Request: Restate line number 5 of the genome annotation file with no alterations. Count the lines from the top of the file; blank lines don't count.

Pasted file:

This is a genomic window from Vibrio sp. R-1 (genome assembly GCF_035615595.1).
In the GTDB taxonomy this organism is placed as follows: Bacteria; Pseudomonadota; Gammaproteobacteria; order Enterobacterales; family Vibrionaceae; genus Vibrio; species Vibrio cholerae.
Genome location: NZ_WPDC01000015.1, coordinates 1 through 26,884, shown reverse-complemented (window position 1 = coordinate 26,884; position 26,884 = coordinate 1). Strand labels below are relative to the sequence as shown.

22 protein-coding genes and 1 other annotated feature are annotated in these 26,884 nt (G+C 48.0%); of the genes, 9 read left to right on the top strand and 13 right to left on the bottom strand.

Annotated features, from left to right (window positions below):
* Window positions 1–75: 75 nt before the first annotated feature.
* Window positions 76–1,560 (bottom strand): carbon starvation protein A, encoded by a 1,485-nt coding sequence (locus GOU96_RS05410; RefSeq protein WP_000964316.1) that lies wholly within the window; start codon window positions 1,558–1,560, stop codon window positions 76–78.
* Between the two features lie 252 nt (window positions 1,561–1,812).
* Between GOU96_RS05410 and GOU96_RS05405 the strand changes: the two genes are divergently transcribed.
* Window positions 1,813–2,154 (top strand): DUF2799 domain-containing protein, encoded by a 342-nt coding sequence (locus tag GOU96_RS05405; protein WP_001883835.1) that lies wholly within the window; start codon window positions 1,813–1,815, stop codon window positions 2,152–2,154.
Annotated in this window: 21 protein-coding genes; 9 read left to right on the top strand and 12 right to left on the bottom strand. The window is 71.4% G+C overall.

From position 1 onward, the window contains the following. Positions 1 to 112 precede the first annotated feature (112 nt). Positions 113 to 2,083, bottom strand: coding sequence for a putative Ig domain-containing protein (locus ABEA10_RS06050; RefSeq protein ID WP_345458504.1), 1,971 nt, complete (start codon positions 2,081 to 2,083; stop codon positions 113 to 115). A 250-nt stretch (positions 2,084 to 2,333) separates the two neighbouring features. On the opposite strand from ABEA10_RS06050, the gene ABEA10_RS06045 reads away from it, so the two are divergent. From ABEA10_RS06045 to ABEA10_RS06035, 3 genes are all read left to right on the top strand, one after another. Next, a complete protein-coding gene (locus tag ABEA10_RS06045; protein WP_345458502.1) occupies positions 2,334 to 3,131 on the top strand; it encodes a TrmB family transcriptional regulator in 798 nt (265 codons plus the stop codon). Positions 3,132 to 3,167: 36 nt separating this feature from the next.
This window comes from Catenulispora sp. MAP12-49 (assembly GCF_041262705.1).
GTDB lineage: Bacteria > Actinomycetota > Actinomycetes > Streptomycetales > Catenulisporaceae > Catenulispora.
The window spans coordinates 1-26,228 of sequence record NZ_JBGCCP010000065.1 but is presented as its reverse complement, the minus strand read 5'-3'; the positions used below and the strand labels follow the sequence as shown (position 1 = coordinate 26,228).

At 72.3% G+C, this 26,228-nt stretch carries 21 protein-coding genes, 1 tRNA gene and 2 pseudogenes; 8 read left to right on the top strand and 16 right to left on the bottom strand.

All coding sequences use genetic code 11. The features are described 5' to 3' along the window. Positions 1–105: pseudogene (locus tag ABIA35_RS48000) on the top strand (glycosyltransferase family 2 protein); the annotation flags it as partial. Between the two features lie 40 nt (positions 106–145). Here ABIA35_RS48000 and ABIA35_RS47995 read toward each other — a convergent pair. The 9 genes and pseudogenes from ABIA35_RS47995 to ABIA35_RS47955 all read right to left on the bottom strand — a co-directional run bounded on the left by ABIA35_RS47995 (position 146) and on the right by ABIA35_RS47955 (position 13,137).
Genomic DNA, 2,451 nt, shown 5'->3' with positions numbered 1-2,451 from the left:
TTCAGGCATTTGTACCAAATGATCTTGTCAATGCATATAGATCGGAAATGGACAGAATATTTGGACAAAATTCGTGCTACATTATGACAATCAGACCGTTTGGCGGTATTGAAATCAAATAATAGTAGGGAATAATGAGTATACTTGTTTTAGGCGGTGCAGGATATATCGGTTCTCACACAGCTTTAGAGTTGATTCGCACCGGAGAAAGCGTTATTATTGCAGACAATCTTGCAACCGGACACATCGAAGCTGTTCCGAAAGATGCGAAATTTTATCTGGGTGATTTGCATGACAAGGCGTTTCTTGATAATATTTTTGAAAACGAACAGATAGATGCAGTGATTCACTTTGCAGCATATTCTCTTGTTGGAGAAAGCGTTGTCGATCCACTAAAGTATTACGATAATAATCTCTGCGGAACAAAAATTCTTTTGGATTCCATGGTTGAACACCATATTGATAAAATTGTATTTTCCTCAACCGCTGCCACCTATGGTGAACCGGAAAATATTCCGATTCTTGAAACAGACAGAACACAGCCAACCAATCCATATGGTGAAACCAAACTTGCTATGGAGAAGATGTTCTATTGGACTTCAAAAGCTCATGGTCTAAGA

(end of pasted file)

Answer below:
Annotated features, from left to right (window positions below):